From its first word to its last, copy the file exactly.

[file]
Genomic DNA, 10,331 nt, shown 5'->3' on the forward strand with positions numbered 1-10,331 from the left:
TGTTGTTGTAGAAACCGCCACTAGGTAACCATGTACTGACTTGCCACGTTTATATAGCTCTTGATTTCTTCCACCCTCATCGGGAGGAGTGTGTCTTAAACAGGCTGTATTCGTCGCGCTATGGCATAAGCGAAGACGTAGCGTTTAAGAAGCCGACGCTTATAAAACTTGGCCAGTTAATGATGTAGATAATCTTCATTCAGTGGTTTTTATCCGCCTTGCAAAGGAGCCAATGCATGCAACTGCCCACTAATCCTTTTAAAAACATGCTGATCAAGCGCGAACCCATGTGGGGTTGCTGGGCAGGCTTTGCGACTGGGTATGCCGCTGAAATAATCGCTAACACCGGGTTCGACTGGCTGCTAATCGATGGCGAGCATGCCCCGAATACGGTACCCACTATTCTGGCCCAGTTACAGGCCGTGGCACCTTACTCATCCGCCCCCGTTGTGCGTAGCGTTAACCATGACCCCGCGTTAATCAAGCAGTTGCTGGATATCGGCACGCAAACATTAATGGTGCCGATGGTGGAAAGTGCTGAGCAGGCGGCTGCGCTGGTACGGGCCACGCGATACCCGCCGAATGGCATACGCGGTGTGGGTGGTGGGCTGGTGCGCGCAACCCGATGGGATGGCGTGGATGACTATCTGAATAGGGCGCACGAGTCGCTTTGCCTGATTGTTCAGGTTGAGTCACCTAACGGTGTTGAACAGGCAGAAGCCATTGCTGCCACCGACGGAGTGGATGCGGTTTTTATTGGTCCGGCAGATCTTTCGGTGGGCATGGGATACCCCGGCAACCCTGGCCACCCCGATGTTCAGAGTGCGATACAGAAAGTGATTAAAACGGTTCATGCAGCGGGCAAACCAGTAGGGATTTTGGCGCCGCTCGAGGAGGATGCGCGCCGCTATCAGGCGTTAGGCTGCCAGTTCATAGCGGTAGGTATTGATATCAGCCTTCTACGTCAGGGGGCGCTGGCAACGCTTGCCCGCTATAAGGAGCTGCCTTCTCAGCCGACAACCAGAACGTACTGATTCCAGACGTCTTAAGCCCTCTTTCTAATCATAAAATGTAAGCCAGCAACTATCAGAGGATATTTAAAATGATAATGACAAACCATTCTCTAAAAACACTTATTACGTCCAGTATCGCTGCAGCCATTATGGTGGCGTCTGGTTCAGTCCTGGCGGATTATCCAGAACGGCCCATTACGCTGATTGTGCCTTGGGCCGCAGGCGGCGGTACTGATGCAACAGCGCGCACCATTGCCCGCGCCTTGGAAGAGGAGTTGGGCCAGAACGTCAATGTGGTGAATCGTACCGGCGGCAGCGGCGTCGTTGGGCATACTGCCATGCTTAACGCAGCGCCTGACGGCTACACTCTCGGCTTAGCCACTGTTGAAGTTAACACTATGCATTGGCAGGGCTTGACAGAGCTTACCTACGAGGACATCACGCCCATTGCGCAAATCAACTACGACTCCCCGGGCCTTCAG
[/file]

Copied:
Genomic DNA, 10,331 nt, shown 5'->3' on the forward strand with positions numbered 1-10,331 from the left:
TGTTGTTGTAGAAACCGCCACTAGGTAACCATGTACTGACTTGCCACGTTTATATAGCTCTTGATTTCTTCCACCCTCATCGGGAGGAGTGTGTCTTAAACAGGCTGTATTCGTCGCGCTATGGCATAAGCGAAGACGTAGCGTTTAAGAAGCCGACGCTTATAAAACTTGGCCAGTTAATGATGTAGATAATCTTCATTCAGTGGTTTTTATCCGCCTTGCAAAGGAGCCAATGCATGCAACTGCCCACTAATCCTTTTAAAAACATGCTGATCAAGCGCGAACCCATGTGGGGTTGCTGGGCAGGCTTTGCGACTGGGTATGCCGCTGAAATAATCGCTAACACCGGGTTCGACTGGCTGCTAATCGATGGCGAGCATGCCCCGAATACGGTACCCACTATTCTGGCCCAGTTACAGGCCGTGGCACCTTACTCATCCGCCCCCGTTGTGCGTAGCGTTAACCATGACCCCGCGTTAATCAAGCAGTTGCTGGATATCGGCACGCAAACATTAATGGTGCCGATGGTGGAAAGTGCTGAGCAGGCGGCTGCGCTGGTACGGGCCACGCGATACCCGCCGAATGGCATACGCGGTGTGGGTGGTGGGCTGGTGCGCGCAACCCGATGGGATGGCGTGGATGACTATCTGAATAGGGCGCACGAGTCGCTTTGCCTGATTGTTCAGGTTGAGTCACCTAACGGTGTTGAACAGGCAGAAGCCATTGCTGCCACCGACGGAGTGGATGCGGTTTTTATTGGTCCGGCAGATCTTTCGGTGGGCATGGGATACCCCGGCAACCCTGGCCACCCCGATGTTCAGAGTGCGATACAGAAAGTGATTAAAACGGTTCATGCAGCGGGCAAACCAGTAGGGATTTTGGCGCCGCTCGAGGAGGATGCGCGCCGCTATCAGGCGTTAGGCTGCCAGTTCATAGCGGTAGGTATTGATATCAGCCTTCTACGTCAGGGGGCGCTGGCAACGCTTGCCCGCTATAAGGAGCTGCCTTCTCAGCCGACAACCAGAACGTACTGATTCCAGACGTCTTAAGCCCTCTTTCTAATCATAAAATGTAAGCCAGCAACTATCAGAGGATATTTAAAATGATAATGACAAACCATTCTCTAAAAACACTTATTACGTCCAGTATCGCTGCAGCCATTATGGTGGCGTCTGGTTCAGTCCTGGCGGATTATCCAGAACGGCCCATTACGCTGATTGTGCCTTGGGCCGCAGGCGGCGGTACTGATGCAACAGCGCGCACCATTGCCCGCGCCTTGGAAGAGGAGTTGGGCCAGAACGTCAATGTGGTGAATCGTACCGGCGGCAGCGGCGTCGTTGGGCATACTGCCATGCTTAACGCAGCGCCTGACGGCTACACTCTCGGCTTAGCCACTGTTGAAGTTAACACTATGCATTGGCAGGGCTTGACAGAGCTTACCTACGAGGACATCACGCCCATTGCGCAAATCAACTACGACTCCCCGGGCCTTCAG